27 Sep 21
- FAN ZONE
24 Feb 21
TAG Heuer Porsche heads to the season-opening Diriyah double-header with fond memories of a podium on its Formula E debut there in 2019, with Andre Lotterer steering his Porsche 99X Electric to second place at the Riyadh Street Circuit. This time around, the team's looking to put its debut campaign education to good use.
TAG Heuer Porsche tackles its second season with a very clear commitment to Formula E. The sports car manufacturer uses the fully electric single-seater sport to feed its development work and expand its expertise in the field of battery-electric drives.
After the successful debut season of the Porsche 99X Electric, the engineers at Weissach have made extensive improvements to the powertrain. The team has also been restructured: Martin Fuchtner takes over the role of Technical Project Leader Formula E. Malte Huneke, who held this position since the launch of the Porsche Formula E programme, is now responsible for the overall vehicle development of all Porsche Motorsport racing vehicles.
Amiel Lindesay, Head of Operations, Formula E at Porsche feels his team has learned a lot from an up and down Season 6, which should stand the German manufacturer in good stead for a positive 2020/21.
“Our rookie season was a rollercoaster," said Lindesay. "We simply lacked the consistency you need to be among the front-runners at the end but that’s pretty normal in the first year - now we have to take the next step. Taking the experiences from our debut season, we can now focus on our track performance and on making our car faster. If we can achieve this, we’ll also achieve our goals: We want to win races and be World Champions.”
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"This time, we’re much better prepared and we’re also starting with higher expectations compared to last season. Because of the pandemic, the season was very short. For us as a rookie team, that proved to be a major handicap because we didn’t get the critical track experience due to the cancelled races. Now we’re all hoping for a full and, for us, successful 2021 season.”
If not the title, then TAG Heuer Porsche will have its sights set on bragging rights among its long-time motor racing rivals and closing the deficit to fellow rookies Mercedes-EQ, who flew to third in the Teams' Championship and rounded out 2019/20 as best of the German giants.
To try and narrow the gap, it's drafted in Pascal Wehrlein alongside Andre Lotterer. The 26-year-old German has competed in 17 races in Formula E to-date, entering in the 2018/19 season with Mahindra Racing. He has so far picked up 72 points, a pole position and clinched a spot on the podium in his maiden season, when he finished second at the Santiago E-Prix.
“Porsche is one of the most successful automobile manufacturers in motorsport and it’s a great honour and a great motivation to be part of the Porsche Motorsport family," said Wehrlein. "I’m pretty familiar with Formula E and I know what’s important in this racing series. We tested extensively to prepare for the new season and we’re well equipped for the challenges that lie ahead. We have everything it takes to win races – and that’s precisely our goal.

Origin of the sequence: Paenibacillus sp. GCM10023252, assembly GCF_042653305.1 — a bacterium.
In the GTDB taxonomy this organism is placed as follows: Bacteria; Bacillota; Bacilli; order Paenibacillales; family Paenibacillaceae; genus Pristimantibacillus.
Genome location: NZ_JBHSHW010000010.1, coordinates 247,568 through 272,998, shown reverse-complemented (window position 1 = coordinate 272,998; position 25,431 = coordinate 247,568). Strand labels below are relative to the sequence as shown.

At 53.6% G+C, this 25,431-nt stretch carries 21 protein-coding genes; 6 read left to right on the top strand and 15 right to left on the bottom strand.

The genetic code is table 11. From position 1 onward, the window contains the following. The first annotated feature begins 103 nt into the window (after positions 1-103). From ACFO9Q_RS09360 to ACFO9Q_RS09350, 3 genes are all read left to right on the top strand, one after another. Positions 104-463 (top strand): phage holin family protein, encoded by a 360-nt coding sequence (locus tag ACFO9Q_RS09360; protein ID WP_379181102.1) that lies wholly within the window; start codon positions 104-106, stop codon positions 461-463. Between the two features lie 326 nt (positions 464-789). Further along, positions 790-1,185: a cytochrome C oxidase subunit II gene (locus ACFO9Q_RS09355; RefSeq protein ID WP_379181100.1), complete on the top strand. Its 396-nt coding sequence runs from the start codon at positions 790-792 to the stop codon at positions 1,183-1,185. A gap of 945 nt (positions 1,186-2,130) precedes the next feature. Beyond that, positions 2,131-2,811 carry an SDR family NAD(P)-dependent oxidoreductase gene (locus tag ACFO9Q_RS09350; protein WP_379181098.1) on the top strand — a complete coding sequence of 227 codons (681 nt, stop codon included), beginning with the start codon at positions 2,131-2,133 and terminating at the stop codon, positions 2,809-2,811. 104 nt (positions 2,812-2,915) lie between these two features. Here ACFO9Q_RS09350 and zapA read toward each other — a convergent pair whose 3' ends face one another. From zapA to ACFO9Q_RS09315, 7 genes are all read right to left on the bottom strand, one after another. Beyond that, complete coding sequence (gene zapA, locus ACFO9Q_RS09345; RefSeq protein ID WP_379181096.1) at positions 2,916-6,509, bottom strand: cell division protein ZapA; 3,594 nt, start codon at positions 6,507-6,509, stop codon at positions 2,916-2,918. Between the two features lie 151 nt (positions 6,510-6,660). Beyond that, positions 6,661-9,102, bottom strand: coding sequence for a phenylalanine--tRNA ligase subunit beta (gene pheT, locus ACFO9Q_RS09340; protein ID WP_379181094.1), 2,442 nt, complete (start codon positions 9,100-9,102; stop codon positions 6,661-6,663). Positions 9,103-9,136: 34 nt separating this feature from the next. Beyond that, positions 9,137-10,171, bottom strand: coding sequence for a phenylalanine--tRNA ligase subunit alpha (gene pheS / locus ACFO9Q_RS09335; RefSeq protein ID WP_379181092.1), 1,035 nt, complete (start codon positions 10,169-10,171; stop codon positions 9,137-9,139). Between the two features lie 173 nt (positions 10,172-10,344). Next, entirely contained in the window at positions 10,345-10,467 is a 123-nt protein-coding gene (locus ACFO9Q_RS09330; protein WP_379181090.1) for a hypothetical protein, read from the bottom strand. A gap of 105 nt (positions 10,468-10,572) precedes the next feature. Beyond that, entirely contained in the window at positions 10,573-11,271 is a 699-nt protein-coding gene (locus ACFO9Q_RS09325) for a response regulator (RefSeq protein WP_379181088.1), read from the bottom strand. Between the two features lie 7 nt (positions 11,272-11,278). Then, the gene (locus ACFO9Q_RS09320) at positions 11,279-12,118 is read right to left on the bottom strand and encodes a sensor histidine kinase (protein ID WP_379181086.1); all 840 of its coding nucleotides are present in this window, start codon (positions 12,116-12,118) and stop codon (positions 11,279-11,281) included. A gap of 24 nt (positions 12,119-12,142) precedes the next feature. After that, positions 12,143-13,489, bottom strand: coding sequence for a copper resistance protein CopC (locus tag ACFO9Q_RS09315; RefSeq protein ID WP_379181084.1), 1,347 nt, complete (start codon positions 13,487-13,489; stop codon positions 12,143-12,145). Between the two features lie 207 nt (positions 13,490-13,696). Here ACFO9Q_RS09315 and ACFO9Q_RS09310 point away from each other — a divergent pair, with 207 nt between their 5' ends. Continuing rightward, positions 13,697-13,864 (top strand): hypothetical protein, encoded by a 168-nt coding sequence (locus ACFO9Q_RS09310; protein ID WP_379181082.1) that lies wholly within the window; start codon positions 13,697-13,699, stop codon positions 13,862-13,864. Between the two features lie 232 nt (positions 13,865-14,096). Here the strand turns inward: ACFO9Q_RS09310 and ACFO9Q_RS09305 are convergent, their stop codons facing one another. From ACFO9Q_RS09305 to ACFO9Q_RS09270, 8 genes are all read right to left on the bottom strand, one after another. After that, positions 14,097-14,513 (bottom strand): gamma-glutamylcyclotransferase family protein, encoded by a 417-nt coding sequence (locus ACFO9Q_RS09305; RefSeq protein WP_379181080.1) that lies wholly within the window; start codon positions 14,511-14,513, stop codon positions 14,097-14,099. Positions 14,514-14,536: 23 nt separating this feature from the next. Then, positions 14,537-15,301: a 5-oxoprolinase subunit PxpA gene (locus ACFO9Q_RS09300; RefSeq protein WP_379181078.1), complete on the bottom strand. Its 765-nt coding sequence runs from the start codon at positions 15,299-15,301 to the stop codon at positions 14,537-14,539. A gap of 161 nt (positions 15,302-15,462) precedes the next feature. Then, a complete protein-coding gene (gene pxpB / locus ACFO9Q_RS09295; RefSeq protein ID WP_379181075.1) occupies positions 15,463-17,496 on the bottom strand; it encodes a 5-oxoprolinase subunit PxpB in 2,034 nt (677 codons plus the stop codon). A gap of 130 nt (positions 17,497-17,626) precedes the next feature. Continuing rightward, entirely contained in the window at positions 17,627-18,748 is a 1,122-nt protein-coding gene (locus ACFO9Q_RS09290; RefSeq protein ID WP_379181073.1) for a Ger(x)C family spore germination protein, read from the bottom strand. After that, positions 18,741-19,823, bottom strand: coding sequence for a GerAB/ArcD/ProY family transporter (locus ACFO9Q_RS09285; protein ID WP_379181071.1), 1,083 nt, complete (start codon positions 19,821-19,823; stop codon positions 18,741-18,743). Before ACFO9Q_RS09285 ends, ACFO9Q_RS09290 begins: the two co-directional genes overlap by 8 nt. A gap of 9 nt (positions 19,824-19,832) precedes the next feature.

“I really enjoy driving at night," added Wehrlein on the prospect of racing at night for the very first time in Formula E. "The atmosphere will be very special. Everything seems a lot faster. The track will be brightly lit. Still, as a driver, you have to really concentrate because you have a smaller field of vision and it’s harder to spot the reference points. At least we won’t be blinded by the sun!”
Preparedness is the key to success, says Lotterer. Making use of last years trials and turning them into useful pointers for the future is vital if the team are to push for consistency and the titles that tend to come with it.
“Formula E is a really difficult championship," says Lotterer. "To be successful, everything has to come together. You have to qualify as far up the field as possible, get through the race without any problems and have a good strategy when it comes to energy management, while you also need a well-balanced car.
"The big challenge for us will be to be well prepared for every eventuality so that we can respond quickly if something doesn’t go according to plan. That’s the key to success. We grew together as a team with these challenges and we’ve taken major development steps compared to last season. But now we have to implement them, especially in critical situations.
“Of all the teams, we’re facing the steepest learning curve but expect a good performance as we learned a lot during our debut season. During our test drives, as well, we saw that our engineers did a great job in developing the Porsche 99X Electric. So, yes, this has changed our objectives. In our first season, our goal was to finish on the podium, and we achieved that. Now we want to win. Obviously, this increases the pressure, but I’m sure we can handle it.”
“It’s a real driver’s track, very demanding,” adds Lotterer. “In the first 14 corners you go only left, right, uphill, downhill, fast, slow - there's no respite. As a driver, you don’t have the time to check your energy use. Only after Turn 14 can you look at the steering wheel. The difficulty is to set up your car so that it runs well in different situations. It’s also tricky to find a good rhythm, and the wind blows sand from the desert onto the track, which can make it very slippery.”